One of the principal issues identified by Lt. Gen. John Shaw, deputy commander of US Space Command, in an August 9 presentation at the 35th Small Satellite conference is guaranteeing that small satellites can connect not only within their constellations but also within a broader ecosystem. In an interview with Pat Patterson, director and chair of the advanced concepts at Utah State University’s Space Dynamics Laboratory in charge of the Small Satellite Conference, Shaw remarked, “If small satellites are communicating to each other, it’s not much of a leap to say well, it needs to communicate into a bigger architecture.”
Small satellites could eventually provide a clear image of what’s going on in space, similar to what Google Maps or Waze do, by combining data from various sensors reporting their positions. Shaw believes that tiny interoperable satellites could offer similar information on the entire space environment.
Furthermore, Shaw stated that the US military is engaged in investigating the advantages of small satellite operations outside low Earth orbit (LEO). According to Shaw, small satellites are probably to operate in geostationary orbit and even lunar orbit, whether in smaller numbers or vast constellations. “How does that appear?” Shaw was the one who inquired. “How are we going to get there?”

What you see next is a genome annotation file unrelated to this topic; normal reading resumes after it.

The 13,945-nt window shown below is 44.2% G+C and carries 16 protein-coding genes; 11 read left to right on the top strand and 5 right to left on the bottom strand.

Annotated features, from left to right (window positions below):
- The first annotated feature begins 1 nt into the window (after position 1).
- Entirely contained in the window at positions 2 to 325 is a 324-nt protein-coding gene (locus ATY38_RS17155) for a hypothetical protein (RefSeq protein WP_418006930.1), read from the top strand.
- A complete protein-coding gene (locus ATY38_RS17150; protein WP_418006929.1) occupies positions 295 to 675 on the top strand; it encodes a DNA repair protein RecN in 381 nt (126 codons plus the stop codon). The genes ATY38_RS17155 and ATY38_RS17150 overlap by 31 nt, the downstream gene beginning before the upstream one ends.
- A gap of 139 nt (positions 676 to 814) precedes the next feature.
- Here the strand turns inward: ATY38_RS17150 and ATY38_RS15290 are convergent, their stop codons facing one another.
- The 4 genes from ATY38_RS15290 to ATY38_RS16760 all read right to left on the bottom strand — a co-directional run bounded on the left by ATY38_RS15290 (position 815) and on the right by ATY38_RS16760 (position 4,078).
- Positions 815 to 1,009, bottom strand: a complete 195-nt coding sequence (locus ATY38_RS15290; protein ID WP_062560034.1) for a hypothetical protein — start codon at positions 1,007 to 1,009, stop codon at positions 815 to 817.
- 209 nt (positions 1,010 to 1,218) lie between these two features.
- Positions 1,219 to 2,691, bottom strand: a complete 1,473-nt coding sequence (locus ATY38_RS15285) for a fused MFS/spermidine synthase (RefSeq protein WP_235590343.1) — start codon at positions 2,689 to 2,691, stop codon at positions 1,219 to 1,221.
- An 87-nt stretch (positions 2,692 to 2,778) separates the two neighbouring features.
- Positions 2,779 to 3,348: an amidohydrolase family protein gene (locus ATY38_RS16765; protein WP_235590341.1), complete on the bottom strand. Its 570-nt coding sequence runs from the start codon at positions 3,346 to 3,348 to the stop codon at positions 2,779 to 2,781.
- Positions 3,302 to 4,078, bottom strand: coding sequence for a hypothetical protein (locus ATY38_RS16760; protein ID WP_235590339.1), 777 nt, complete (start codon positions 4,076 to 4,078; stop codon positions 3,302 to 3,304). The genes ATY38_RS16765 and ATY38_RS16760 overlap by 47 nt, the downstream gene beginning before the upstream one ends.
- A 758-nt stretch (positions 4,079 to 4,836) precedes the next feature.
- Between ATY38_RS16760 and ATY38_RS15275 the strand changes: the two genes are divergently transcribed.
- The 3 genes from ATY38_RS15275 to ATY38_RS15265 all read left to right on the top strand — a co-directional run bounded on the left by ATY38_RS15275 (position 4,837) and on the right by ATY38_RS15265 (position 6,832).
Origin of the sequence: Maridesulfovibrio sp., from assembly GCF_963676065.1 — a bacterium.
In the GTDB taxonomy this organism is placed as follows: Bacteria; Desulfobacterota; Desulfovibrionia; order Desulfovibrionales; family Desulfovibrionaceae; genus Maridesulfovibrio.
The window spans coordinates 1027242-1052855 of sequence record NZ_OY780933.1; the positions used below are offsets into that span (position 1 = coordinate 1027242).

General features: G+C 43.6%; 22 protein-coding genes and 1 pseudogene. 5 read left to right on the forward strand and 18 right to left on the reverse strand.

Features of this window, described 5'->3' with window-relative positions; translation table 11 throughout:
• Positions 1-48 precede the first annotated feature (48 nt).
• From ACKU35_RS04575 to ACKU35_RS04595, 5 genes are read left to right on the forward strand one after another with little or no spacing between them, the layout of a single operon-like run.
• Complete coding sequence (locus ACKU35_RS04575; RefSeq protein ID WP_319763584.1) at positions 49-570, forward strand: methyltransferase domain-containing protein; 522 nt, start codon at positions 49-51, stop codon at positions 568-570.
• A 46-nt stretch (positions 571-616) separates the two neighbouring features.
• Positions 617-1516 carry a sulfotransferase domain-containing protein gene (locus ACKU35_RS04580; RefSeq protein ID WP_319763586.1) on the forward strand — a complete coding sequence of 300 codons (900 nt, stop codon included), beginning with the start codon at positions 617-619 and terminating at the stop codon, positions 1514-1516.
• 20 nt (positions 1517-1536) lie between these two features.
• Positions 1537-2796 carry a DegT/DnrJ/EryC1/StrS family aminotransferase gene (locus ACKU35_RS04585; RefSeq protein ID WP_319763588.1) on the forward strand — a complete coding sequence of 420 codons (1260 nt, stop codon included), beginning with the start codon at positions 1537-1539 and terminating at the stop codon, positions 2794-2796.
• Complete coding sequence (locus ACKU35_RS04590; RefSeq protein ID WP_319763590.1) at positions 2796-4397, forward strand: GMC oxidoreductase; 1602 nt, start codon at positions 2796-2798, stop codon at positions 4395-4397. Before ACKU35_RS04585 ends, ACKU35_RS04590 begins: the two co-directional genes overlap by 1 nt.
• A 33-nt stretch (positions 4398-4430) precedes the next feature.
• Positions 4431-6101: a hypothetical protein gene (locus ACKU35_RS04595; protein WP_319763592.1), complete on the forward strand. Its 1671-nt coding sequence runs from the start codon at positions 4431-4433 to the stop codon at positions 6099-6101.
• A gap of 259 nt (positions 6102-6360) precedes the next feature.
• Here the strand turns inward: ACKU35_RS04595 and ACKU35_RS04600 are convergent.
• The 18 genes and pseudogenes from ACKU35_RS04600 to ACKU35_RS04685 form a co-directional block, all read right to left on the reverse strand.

The issue of disposal arises when small satellites are moved beyond low Earth orbit. Satellite operators must ensure that when their spacecraft age, they do not create a “navigational hazard,” according to Shaw. Because the number of satellites and the amount of junk in low Earth orbit are continuously increasing, sustainability is becoming a serious concern. “We should all be mindful that as we proceed to put objects up in space, it will get increasingly congested,” Shaw warned. He added, “We don’t want to reach a situation where” the amount of trash in orbit raises the chance of a space collision.
Developers and owners of satellites should consider alternatives to end-of-life disposal. Satellites should be constructed to avoid “falling apart when they become old, or things occur aboard the satellites,” according to Shaw. “Overall, the satellite’s entire lifecycle must be developed with a focus on sustainability.”
Similarly, satellite activities should address cybersecurity regularly. “I hate to be pessimistic, but I believe it’s only a question of the time of time before we view some of the cyber challenges that we’ve seen on the ground manifest themselves in the space field, whether it’s a ransomware strike on the commercial space system or perhaps an infiltration of a commercial constellation’s command and control system,” Shaw said. “Those are important threats on which we must concentrate our efforts.”